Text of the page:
It is appraisers, not museums, who determine the value of art for donors. But the U.S. attorney's office in Los Angeles is investigating whether museum officials furthered the scheme by knowingly accepting donations of overvalued art from suspect dealers and collectors over a decade, according to affidavits filed in January.
The allegations mirror past tax fraud scandals in which museums such as LACMA, the Smithsonian Institution and the J. Paul Getty Museum accepted donations of art whose value was inflated.
The federal government has long sought to balance incentives for art donors with the risks of tax fraud. Some lawmakers are now saying that balance should be reconsidered in light of possibly widespread fraud.
"It may be that some donors submit inflated appraisals because they know they probably won't get caught," said Sen. Charles Grassley (R-Iowa), ranking member of the Senate Finance Committee, which is considering legislation that would require additional scrutiny of appraisals.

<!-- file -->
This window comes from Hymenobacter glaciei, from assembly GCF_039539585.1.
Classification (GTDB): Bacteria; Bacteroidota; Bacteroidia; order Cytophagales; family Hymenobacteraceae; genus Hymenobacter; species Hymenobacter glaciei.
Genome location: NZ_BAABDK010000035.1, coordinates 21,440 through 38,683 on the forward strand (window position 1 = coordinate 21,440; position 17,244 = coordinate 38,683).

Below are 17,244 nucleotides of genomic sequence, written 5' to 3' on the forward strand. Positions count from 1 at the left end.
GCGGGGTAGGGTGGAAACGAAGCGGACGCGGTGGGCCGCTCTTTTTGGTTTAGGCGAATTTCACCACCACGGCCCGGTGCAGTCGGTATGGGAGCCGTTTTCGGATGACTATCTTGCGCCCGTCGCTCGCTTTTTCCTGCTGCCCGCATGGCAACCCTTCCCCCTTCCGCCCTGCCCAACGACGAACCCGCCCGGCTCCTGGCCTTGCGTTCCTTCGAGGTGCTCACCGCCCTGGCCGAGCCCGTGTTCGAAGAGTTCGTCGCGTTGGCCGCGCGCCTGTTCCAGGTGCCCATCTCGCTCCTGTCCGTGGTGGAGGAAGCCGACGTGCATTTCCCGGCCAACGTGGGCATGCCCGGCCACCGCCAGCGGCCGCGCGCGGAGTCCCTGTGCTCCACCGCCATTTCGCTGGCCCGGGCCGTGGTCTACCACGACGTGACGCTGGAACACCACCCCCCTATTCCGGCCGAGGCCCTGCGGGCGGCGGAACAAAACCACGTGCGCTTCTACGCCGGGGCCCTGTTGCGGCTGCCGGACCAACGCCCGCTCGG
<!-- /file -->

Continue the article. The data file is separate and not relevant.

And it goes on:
Other critics are suggesting more fundamental reforms. Robert Reich, an economist and former secretary of Labor in the Clinton administration, recently argued that charitable donations that do not directly benefit the poor, such as art, should be eligible for only half their value in tax benefits.
"We've created a giant loophole right now through which the rich reduce their taxes by supporting culture palaces frequented primarily by themselves," Reich said in an interview. "This is not the way the tax code was intended to be used."
Museum officials warn, however, that changes to the current system could have serious consequences. For more than a century, tax write-offs have been the economic engine that has built public art collections across the country. More than 80% of acquisitions now come through donations, according to the Assn. of Art Museum Directors. "If something were to happen to the deductibility of art, it would be disastrous," said Anita Difanis, a lobbyist for the association.